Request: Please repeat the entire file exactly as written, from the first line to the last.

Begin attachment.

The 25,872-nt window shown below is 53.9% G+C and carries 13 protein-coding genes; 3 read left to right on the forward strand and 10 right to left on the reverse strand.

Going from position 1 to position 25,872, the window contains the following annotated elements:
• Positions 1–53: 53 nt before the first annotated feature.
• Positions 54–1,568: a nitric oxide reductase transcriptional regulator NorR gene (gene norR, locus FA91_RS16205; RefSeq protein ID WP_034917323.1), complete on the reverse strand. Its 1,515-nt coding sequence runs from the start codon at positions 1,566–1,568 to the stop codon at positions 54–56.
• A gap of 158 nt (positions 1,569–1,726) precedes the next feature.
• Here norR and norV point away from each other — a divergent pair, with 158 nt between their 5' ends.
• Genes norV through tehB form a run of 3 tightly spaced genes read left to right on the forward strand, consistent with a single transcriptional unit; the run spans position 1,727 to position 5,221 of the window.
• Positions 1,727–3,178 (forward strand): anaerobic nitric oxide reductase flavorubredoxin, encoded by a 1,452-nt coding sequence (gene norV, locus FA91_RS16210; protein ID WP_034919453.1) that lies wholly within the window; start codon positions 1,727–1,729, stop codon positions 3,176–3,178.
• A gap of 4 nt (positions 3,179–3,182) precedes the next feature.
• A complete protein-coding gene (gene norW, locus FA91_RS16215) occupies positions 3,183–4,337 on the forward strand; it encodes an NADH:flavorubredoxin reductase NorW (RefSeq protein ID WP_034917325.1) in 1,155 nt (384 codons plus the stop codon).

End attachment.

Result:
The 25,872-nt window shown below is 53.9% G+C and carries 13 protein-coding genes; 3 read left to right on the forward strand and 10 right to left on the reverse strand.

Going from position 1 to position 25,872, the window contains the following annotated elements:
• Positions 1–53: 53 nt before the first annotated feature.
• Positions 54–1,568: a nitric oxide reductase transcriptional regulator NorR gene (gene norR, locus FA91_RS16205; RefSeq protein ID WP_034917323.1), complete on the reverse strand. Its 1,515-nt coding sequence runs from the start codon at positions 1,566–1,568 to the stop codon at positions 54–56.
• A gap of 158 nt (positions 1,569–1,726) precedes the next feature.
• Here norR and norV point away from each other — a divergent pair, with 158 nt between their 5' ends.
• Genes norV through tehB form a run of 3 tightly spaced genes read left to right on the forward strand, consistent with a single transcriptional unit; the run spans position 1,727 to position 5,221 of the window.
• Positions 1,727–3,178 (forward strand): anaerobic nitric oxide reductase flavorubredoxin, encoded by a 1,452-nt coding sequence (gene norV, locus FA91_RS16210; protein ID WP_034919453.1) that lies wholly within the window; start codon positions 1,727–1,729, stop codon positions 3,176–3,178.
• A gap of 4 nt (positions 3,179–3,182) precedes the next feature.
• A complete protein-coding gene (gene norW, locus FA91_RS16215) occupies positions 3,183–4,337 on the forward strand; it encodes an NADH:flavorubredoxin reductase NorW (RefSeq protein ID WP_034917325.1) in 1,155 nt (384 codons plus the stop codon).